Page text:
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Ricardo Ribeiro Agostinete, Santiago Maillane-Vanegas, Kyle R. Lynch, Bruna Turi-Lynch, Manuel J. Coelho-e-Silva, Eduardo Zapaterra Campos, Suziane Ungari Cayres and Romulo Araújo Fernandes

Purpose: To investigate the mediating effect of muscle mass on the relationship between training load and bone density in adolescent swimmers. Methods: A cross-sectional study involving 87 control and 22 swimmers aged 10–19 years (overall sample: n = 109). Swimmers had a minimum of 1 year of competition in regional and national championships, and control adolescents reported 1 year without any organized sport. Bone density was the main outcome (dual-energy X-ray absorptiometry), which was measured in upper limbs, lower limbs, spine, and whole body. Monthly training load was the independent variable, while the mediation effect of lean soft tissue was assessed. Maturity offset, age, inflammation, and vitamin D intake were treated as covariates. Results: Swimmers had lower bone density than controls; there was a significant and positive relationship between training load and muscle mass. In boys, training load presented a negative correlation with bone density in lower limbs [r = −.293; 95% confidence interval (CI), −.553 to −.034]. In girls, training load was negatively related to bone mineral density in lower limbs (r = .563; 95% CI, −.770 to −.356) and whole body (r = −.409; 95% CI, −.609 to −.209). Conclusion: Training load had a negative relationship on bone density of swimmers of both sexes, independently of the positive effect of lean soft tissue on bone density.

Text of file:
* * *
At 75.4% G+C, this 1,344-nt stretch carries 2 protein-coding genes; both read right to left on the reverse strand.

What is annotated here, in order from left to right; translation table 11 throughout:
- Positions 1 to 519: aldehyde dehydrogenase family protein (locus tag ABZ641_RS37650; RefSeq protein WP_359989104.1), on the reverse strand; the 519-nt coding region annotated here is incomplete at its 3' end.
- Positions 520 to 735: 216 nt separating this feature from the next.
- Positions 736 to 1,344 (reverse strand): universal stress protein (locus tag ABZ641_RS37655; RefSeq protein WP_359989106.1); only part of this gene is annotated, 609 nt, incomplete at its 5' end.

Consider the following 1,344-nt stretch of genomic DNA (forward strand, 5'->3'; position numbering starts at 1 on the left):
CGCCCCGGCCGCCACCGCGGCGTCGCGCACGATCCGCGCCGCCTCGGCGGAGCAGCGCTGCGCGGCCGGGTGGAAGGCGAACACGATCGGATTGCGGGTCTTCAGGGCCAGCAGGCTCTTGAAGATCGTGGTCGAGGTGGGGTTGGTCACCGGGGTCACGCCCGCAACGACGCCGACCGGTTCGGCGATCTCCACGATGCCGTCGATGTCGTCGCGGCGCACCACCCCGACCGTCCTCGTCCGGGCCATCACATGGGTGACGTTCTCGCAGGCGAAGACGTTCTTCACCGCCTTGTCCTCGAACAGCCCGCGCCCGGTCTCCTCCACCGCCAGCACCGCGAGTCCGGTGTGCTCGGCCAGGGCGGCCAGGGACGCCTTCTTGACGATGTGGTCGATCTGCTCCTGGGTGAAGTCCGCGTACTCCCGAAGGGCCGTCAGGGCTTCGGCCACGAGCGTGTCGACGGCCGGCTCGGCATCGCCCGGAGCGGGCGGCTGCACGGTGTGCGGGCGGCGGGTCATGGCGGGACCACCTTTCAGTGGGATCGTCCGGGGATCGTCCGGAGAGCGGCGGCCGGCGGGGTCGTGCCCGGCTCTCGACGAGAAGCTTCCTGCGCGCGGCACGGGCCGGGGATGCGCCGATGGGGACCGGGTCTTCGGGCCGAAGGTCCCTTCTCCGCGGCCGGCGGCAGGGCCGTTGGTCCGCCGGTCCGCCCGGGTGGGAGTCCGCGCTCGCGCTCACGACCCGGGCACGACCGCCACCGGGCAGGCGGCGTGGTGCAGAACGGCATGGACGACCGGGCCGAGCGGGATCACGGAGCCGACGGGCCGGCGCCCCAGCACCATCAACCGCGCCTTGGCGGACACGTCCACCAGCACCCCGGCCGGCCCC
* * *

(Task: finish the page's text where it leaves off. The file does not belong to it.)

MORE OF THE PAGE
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Igor H. Ito, Han C.G. Kemper, Ricardo R. Agostinete, Kyle R. Lynch, Diego G.D. Christofaro, Enio R. Ronque and Rômulo A. Fernandes

Purpose: To compare bone mineral density (BMD) gains in adolescents of both genders stratified according to different martial art styles in a 9-month follow-up study. Methods: The longitudinal study consisted of 29 adolescents of both genders and age between 11 and 17 years stratified into a control group (not engaged in any sport) and 50 fighters (kung fu/karate, n = 29; judo, n = 21). All 79 subjects underwent anthropometric measures (weight, height, leg length, and height set) and dual-energy X-ray absorptiometry (BMD, in g/cm2) at 2 moments, baseline and 9 months later. Maturity offset (age at peak height velocity), lean soft tissue, chronological age, and resistance training were treated as covariates. Results: Male judoists presented higher gains in BMD-spine [0.098 g/cm2 (95% confidence interval, 0.068–0.128)] than control group [0.040 g/cm2 (95% confidence interval, 0.011–0.069)] (post hoc test with P = .030). There was no effect of martial art on BMD gains among girls. Independently of gender, in all multivariate models, lean soft tissue constituted the most relevant covariate. Conclusions: Judo practice in adolescents affected the bone accrual significantly after 9-month follow-up compared with controls, mainly in boys.